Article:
Olly Woodrow Wilson, Jr. (1937-2018)

Olly Wilson, 2011
© Eliot Khuner/UC Regents, Fair use image

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Olly W. Wilson, Jr. was an African American composer of contemporary classical music, a pianist, double bassist, musicologist, and educator. Born in St. Louis, Missouri on September 7, 1937, Wilson was the only son of three children of Olly W. Wilson, Sr., an insurance salesman and butler, and Alma Grace Peoples Wilson, a seamstress. Wilson learned to play the piano at age seven.

Wilson graduated from Sumner High School in St. Louis in 1955. Following graduation, he was accepted into Washington University in the fall of 1955 and at the time was one of ten African Americans enrolled at the university. In 1959, Wilson received a Bachelor of Music degree and in the same year he married Elouise Woods. In 1960 Wilson earn a Master of Music degree in Music Composition from University of Illinois. He then taught at Florida A&M University for two years. In 1964, Wilson earned his Ph.D. from the University of Iowa.

Wilson returned to Florida A&M University for one year before accepting a position at the Oberlin Conservatory of Music in 1965 in Oberlin, Ohio. There he created a course in African American music and established the first program in electronic music at the conservatory. Wilson taught at Oberlin for five years before joining the faculty at University of California, Berkeley in 1970.

In 1971, Wilson received a Guggenheim Fellowship and moved to Ghana to study African language and music. In 1972 Wilson returned to the University of California, Berkley where he helped establish the first Ph.D. in music. Wilson also served as chairman of the music department from 1993 to 1997, held the Jerry and Evelyn Hemmings Chambers Professorship in Music from 1995 to 1998, and retired as Professor Emeritus from the University of California, Berkley, in 2002.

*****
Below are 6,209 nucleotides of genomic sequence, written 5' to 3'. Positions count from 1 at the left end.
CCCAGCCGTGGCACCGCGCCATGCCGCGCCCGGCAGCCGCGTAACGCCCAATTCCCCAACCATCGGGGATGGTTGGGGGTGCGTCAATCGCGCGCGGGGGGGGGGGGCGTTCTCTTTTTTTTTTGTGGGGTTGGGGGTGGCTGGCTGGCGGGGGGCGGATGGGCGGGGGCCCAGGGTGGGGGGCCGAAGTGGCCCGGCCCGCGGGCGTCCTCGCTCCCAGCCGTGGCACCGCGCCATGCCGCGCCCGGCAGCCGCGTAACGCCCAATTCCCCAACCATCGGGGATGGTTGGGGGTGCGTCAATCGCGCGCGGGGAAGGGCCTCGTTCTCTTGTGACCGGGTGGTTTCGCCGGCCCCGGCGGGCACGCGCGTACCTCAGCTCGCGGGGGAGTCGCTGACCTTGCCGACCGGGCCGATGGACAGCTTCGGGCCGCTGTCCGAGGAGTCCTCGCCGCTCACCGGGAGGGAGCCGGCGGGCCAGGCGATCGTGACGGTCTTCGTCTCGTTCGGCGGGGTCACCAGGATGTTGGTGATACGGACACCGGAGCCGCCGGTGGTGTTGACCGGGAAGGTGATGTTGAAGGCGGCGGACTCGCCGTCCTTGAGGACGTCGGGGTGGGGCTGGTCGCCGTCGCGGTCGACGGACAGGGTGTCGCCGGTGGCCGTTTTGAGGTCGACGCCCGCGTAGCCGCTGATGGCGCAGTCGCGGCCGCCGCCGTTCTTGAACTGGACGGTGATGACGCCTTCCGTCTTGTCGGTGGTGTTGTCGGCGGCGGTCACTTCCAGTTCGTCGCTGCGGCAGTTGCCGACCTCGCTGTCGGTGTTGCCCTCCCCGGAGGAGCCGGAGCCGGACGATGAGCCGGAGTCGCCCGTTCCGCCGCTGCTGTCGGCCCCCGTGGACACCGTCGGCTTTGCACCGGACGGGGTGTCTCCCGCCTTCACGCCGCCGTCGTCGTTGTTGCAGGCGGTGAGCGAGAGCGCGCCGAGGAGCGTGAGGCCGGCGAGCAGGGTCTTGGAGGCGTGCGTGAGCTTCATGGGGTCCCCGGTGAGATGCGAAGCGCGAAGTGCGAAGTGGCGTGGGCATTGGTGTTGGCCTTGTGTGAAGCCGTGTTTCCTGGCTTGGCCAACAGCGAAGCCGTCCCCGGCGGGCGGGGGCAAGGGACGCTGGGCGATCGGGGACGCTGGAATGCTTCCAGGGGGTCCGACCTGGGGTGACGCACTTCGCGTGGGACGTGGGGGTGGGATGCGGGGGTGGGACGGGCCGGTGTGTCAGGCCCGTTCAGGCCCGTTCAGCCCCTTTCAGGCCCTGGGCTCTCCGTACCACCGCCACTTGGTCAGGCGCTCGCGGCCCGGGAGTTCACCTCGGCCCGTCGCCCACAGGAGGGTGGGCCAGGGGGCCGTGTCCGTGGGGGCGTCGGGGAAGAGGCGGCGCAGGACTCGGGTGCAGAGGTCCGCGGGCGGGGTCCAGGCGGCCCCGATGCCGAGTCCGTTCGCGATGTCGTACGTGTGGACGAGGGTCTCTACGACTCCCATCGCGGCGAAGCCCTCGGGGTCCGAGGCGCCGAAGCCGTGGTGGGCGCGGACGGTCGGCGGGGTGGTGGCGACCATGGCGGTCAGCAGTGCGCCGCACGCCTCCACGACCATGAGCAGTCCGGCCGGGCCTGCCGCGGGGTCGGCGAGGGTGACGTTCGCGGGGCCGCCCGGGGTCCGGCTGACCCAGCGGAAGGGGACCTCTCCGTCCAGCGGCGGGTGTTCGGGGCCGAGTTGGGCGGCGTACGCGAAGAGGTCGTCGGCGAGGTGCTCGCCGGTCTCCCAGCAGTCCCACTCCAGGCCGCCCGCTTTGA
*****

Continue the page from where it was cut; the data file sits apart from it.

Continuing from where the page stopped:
Throughout his academic career Wilson also performed as a professional musician, playing the jazz piano with community bands, as well as double bass for the St. Louis Philharmonic, the St. Louis Summer Chamber Players, and the Cedar Rapids (Iowa) Symphony. Wilson’s compositions have been performed by various American orchestras and international ensembles, including the Atlanta, Baltimore, Chicago, Dallas, Detroit, St. Louis and Houston Symphonies as well as overseas at the Moscow, Russia, the Netherlands Philharmonic, and the Royal Concertgebouw in Amsterdam. Wilson also frequently directed concerts for contemporary music. During his career Wilson wrote articles for scholarly journals and recorded albums. His music is published by Gunmar Music and G. Schirmer, Inc.

Olly Wilson received numerous honors and awards including the Elise Stoeger Prize from the Chamber Music Society of New York’s Lincoln Center and the Dartmouth Arts Council Prize. He has received commissions from the NEA and Koussevitzky Foundation and was the recipient of an artist residency at the American Academy of Rome (Italy), along with several Guggenheim Fellowships, a Rockefeller Foundation Fellowship, and other prestigious awards. Additionally, Wilson, who has written numerous articles on African and African American music, was elected to the American Academy of Arts and Letters in 1995.

Olly Wilson, a member of Sigma Pi Phi Fraternity, died on March 12, 2018 in Oakland California at the age of 80. At the time of his death, he was survived by his wife, two children, six grandchildren, and two sisters.